During Thursday’s debate over the Pastor Protection Act, the first “religious liberty” bill to pass a chamber this year, the House and Senate engaged in – oh, let’s call it a heated cross-cultural exchange.
House Bill 757, known as the Pastor Protection Act, sponsored by state Rep. Kevin Tanner, R-Dawsonville, passed 161-0 and now goes to the Senate. The bill, supported by House Speaker David Ralston, R-Blue Ridge, passed easily despite several Scripture-tinged speeches by lawmakers hoping it would do more.
Then came the point of personal skepticism from state Sen. Josh McKoon, R-Columbus, whose own “religious liberty” bill, SB 129, languishes in a House committee:
“The best thing I can say about that piece of legislation is the name. If we were to be accurate about what the bill is really intended to do, we would call it the Politician Protection Act,” McKoon said from the well.
But he didn’t stop there. There was Twitter, too:
It didn’t end there, either. Finally, there was the heated confrontation between McKoon and Terry Chastain, the legal counsel to the House speaker, in a public space outside the office of Senate President pro tem David Shafer. Many bad words were said, apparently, by one party. From McKoon’s Facebook page:
The Counsel for the Speaker of the House just used some language to describe me that I cannot post here because of its profane nature. He informed me if I want to [criticize] House bills that I should run for the House. Evidently in addition to refusing to defend the free exercise of Georgians, if he could have it his way he would take away my right of free speech.
Sometimes, new information doesn’t sink in until the other shoe drops. By now, of course, you know Georgia has a serious problem within its prison system:
They agreed to protect drug smugglers and believed that in their state-issued uniforms, they’d be able to avoid police. In exchange, the Georgia Department of Corrections officers would pocket cash earned from the bribes, according to federal investigators.
But the FBI was already a step ahead and conducting an undercover investigation into corruption in Georgia’s prison system. That crackdown continued Thursday when federal and state authorities arrested 46 current and former guards, two civilians and one inmate on drug and bribery charges.
Which gives much more meaning to these paragraphs from an AJC report in January:
[Gov. Nathan Deal] on Wednesday announced plans to give 200,000 teachers and state employees 3 percent raises, the largest state-funded increases since before the recession.
Employees in four areas — prisons, juvenile justice, behavioral health and public health — could see raises of up to 10 percent in hopes of reducing chronically high turnover rates.
The Georgia Senate passed the $23 billion mid-year state budget adjustment with little drama this week. But there was almost a last-minute kerfuffle with Gov. Nathan Deal's staff over his plans to set aside $10 million more to pay for water wars litigation.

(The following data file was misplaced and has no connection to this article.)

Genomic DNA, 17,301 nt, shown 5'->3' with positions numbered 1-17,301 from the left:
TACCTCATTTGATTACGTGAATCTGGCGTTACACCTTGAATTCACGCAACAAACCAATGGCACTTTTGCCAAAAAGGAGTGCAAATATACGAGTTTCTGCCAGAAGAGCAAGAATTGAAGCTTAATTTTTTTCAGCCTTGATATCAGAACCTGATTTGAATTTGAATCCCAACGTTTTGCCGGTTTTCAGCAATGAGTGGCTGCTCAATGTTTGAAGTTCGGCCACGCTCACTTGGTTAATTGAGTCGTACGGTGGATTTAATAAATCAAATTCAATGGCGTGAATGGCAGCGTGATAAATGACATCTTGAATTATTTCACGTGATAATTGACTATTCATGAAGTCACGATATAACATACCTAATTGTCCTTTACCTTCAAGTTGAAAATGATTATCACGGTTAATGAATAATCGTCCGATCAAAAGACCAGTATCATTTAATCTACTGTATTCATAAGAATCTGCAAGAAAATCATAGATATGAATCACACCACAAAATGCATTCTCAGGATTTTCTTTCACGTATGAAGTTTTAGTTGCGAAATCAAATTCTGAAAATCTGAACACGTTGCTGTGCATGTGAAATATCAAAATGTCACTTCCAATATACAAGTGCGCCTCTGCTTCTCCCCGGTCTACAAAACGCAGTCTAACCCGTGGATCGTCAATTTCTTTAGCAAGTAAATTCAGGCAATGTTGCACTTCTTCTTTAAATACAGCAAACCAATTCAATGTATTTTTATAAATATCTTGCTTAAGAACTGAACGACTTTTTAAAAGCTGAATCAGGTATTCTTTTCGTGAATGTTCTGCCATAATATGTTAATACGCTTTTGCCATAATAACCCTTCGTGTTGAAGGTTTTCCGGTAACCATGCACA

Senate leaders had requested a detailed itemization of how the litigation costs would be spent, which Deal's office rebuffed due to the "sensitivity" of the case. Apparently, a meeting between Deal chief of staff Chris Riley and Senate lawmakers was needed to ease concerns.
Jessica Szilagyi over at GeorgiaPol.com raises a point about the outcry by a trio of Gov. Nathan Deal loyalists over state Sen. Mike Crane's dodge of a budget vote as he prepares to run for Congress. From her post:
Where were they when the Governor’s Floor Leader Christian Coomer missed over 100 votes? Have these three legislative watchdogs monitored to make sure no current floor leaders skip votes? Where are the tweets about House leadership all stepping out the ropes on contentious votes, something that happened at least three times during the 2015 session alone. I guess it wouldn’t be so disturbing if they applied that level of criticism to every legislator under the Gold Dome, or not at all.
The idea of being a political outsider has been a dominating theme on both sides of the presidential race for months, but how does that impact longtime Georgia elected officials campaigning for reelection this year?
We lobbed the question to two Georgia mainstays in Congress, Sen. Johnny Isakson and Rep. David Scott of Atlanta. Both indicated that not much has changed for them – they’re hoping their work on the state level over the years will speak for itself.
“I work at it, day in and day out. I meditate in it, day in and day out. That’s my jazz,” said Scott, a Democrat. “I put on jobs fairs every year, health care fairs. I use my ability to help get scholarships, raise money, get our kids into (military) academies. I help our veterans … You get in there, you do your job, you do your work and the people reward you.”
Isakson said that after decades in politics -- the Republican is seeking his third term in the Senate -- it’s too late to change who he is, but that he still works at keeping up with a rapidly changing state.
“Y’all have written enough articles about me over the last 40 years to where I can’t change what I’ve been and don’t want to, so I just try to be the same old guy, he said.
Isakson continued: “The state I was first elected to represent in 1976 is still what it was then, and that’s the capital of the South. We’re now the capital of a lot of things like cybersecurity, banking transactions, we’re the medical center of the world with Emory, the CDC and all of the things that are taking place there. So the state’s prominence grows and grows. I’m doing everything I can to keep up with it.”